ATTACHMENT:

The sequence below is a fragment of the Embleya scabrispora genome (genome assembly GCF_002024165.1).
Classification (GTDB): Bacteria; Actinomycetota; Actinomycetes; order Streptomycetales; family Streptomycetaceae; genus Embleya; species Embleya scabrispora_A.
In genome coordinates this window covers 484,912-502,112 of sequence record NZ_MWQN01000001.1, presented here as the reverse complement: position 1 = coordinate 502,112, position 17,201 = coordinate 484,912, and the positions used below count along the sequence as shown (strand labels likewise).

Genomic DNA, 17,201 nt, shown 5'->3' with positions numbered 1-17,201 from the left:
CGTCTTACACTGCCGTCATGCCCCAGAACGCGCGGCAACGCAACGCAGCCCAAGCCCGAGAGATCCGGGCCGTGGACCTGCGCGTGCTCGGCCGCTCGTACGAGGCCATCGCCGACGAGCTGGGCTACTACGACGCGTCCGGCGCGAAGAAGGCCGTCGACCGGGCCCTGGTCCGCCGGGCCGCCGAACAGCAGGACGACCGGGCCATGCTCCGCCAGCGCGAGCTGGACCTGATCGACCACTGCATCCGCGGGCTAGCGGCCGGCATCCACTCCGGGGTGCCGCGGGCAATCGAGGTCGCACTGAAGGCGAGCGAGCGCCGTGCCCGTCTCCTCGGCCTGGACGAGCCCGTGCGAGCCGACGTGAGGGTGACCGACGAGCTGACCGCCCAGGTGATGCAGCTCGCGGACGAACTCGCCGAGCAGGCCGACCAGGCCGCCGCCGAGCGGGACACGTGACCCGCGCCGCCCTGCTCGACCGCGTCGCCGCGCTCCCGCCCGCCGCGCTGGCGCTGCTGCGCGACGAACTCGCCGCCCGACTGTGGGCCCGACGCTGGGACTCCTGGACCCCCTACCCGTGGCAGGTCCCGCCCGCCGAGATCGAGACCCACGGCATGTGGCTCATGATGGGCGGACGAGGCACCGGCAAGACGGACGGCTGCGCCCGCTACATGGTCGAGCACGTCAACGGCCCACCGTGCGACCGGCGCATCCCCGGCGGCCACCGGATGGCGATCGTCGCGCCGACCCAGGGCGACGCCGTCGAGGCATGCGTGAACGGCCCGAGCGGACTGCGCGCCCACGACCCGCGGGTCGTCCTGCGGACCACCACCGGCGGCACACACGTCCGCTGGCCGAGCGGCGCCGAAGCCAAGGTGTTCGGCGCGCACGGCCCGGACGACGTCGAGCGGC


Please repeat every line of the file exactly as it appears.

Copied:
The sequence below is a fragment of the Embleya scabrispora genome (genome assembly GCF_002024165.1).
Classification (GTDB): Bacteria; Actinomycetota; Actinomycetes; order Streptomycetales; family Streptomycetaceae; genus Embleya; species Embleya scabrispora_A.
In genome coordinates this window covers 484,912-502,112 of sequence record NZ_MWQN01000001.1, presented here as the reverse complement: position 1 = coordinate 502,112, position 17,201 = coordinate 484,912, and the positions used below count along the sequence as shown (strand labels likewise).

Genomic DNA, 17,201 nt, shown 5'->3' with positions numbered 1-17,201 from the left:
CGTCTTACACTGCCGTCATGCCCCAGAACGCGCGGCAACGCAACGCAGCCCAAGCCCGAGAGATCCGGGCCGTGGACCTGCGCGTGCTCGGCCGCTCGTACGAGGCCATCGCCGACGAGCTGGGCTACTACGACGCGTCCGGCGCGAAGAAGGCCGTCGACCGGGCCCTGGTCCGCCGGGCCGCCGAACAGCAGGACGACCGGGCCATGCTCCGCCAGCGCGAGCTGGACCTGATCGACCACTGCATCCGCGGGCTAGCGGCCGGCATCCACTCCGGGGTGCCGCGGGCAATCGAGGTCGCACTGAAGGCGAGCGAGCGCCGTGCCCGTCTCCTCGGCCTGGACGAGCCCGTGCGAGCCGACGTGAGGGTGACCGACGAGCTGACCGCCCAGGTGATGCAGCTCGCGGACGAACTCGCCGAGCAGGCCGACCAGGCCGCCGCCGAGCGGGACACGTGACCCGCGCCGCCCTGCTCGACCGCGTCGCCGCGCTCCCGCCCGCCGCGCTGGCGCTGCTGCGCGACGAACTCGCCGCCCGACTGTGGGCCCGACGCTGGGACTCCTGGACCCCCTACCCGTGGCAGGTCCCGCCCGCCGAGATCGAGACCCACGGCATGTGGCTCATGATGGGCGGACGAGGCACCGGCAAGACGGACGGCTGCGCCCGCTACATGGTCGAGCACGTCAACGGCCCACCGTGCGACCGGCGCATCCCCGGCGGCCACCGGATGGCGATCGTCGCGCCGACCCAGGGCGACGCCGTCGAGGCATGCGTGAACGGCCCGAGCGGACTGCGCGCCCACGACCCGCGGGTCGTCCTGCGGACCACCACCGGCGGCACACACGTCCGCTGGCCGAGCGGCGCCGAAGCCAAGGTGTTCGGCGCGCACGGCCCGGACGACGTCGAGCGGC